New York regulators reduce NYSEG's rates $205 million

New York State Electric & Gas Corp. called a temporary, $205 million reduction in electricity rates ordered by the New York State Public Service Commission 'unwarranted' and 'unlawful.' The New York PSC Wednesday said the rate cut will reduce customers' bills 13% and will remain in effect until the commission can determine the appropriate level of permanent cuts.

By the OGJ Online Staff

HOUSTON, Dec. 20 -- New York State Electric & Gas Corp. called a temporary, $205 million reduction in electricity rates ordered by the New York State Public Service Commission "unwarranted" and "unlawful."

Ralph Tedesco, NYSEG's president, accused the state of playing politics and reneging on a contract by arbitrarily reducing NYSEG's electric delivery price. "This is an alarming and disturbing signal to current and potential private investors in the state's needed infrastructure of generating plants and transmission facilities," Tedesco said.

NYSEG said in a statement it will study the decision and take "any necessary steps" to appeal the PSC action. The New York PSC Wednesday said the rate cut will reduce customers' bills 13% and will remain in effect until the commission can determine the appropriate level of permanent cuts.

The PSC directed NYSEG, the utility unit of Energy East Corp., Albany, NY, to file tariffs for new temporary rates that will take effect in late January. The commission said it acted after NYSEG filed a revised rate plan that would substitute a 3% residential rate reduction for a previously approved 5% reduction in 2002. The plan would also offer customers a fixed rate option through 2007.

Numerous parties asked the commission to reduce NYSEG's rates until permanent rates could be established, the commission said. As a result, the commission said a significant rate reduction is required in order to preserve its ability to "fairly balance the economic interests of customers and the company."

NYSEG said it fulfilled all the obligations of an Oct. 9, 1997, contract that spelled out in return for selling its power plants, the company would have a 5-year rate agreement with the state, until March 2003, to make the transition to a regulated delivery company, without generation.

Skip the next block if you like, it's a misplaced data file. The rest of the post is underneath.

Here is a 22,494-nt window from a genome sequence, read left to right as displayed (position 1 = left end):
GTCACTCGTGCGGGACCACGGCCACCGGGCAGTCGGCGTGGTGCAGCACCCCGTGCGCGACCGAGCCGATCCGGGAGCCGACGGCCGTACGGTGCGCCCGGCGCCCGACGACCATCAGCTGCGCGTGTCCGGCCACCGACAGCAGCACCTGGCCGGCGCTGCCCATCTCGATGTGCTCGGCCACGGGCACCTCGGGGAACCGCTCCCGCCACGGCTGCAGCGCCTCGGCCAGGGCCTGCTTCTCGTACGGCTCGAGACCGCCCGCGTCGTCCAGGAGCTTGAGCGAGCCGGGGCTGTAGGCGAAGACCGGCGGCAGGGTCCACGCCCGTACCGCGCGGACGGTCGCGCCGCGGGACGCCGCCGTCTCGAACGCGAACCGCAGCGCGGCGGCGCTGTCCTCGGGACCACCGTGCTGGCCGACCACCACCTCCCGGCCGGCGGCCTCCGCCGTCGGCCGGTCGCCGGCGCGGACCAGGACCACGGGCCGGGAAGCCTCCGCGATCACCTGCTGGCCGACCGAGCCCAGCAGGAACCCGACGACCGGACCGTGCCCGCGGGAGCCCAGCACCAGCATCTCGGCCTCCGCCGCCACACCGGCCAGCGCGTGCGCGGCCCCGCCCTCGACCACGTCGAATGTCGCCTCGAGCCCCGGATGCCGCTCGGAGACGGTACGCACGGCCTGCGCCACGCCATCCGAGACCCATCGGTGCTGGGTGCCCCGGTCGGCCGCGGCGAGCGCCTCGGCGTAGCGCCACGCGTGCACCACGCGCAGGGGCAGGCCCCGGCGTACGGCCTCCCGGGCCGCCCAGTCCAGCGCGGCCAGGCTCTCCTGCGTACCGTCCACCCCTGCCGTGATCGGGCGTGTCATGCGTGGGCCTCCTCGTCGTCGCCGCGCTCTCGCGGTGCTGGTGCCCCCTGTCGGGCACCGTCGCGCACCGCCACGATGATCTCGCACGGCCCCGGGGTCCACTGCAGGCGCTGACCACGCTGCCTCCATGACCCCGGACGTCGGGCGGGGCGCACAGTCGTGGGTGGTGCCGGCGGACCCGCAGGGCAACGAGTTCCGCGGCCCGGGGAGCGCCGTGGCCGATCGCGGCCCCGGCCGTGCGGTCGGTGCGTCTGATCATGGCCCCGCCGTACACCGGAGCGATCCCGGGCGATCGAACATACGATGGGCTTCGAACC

NYSEG said it took the risk of buying electricity supplies on the open market through early 2003 to provide its customers with frozen electricity supply prices and protect them from the volatility of the electric supply market.

The approved level of earnings was spelled out in an attachment to a commission order, NYSEG said, and earnings have been consistent with the level specified in the contract. The utility said customers' bills have not risen, compared to other parts of the state where bills have increased up to 40%.

NYSEG said it has "scrupulously" complied with the terms of the current restructuring agreement and customers have received every benefit promised them, including:

-- Provided customers over $725 million in benefits during the agreement.

-- Sold our power plants, including our interest in the Nine Mile Point 2 nuclear plant.

-- Protected customers by eliminating stranded costs. Other utilities' customers currently pay a competitive transition charge, but not NYSEG customers.

-- Developed and put in place a successful retail choice program despite the state's failure to establish a viable wholesale electricity market. Over 16.6% of NYSEG's electricity load is now served by other suppliers, higher than most of the state's utilities.

-- Exceeded all service reliability targets.

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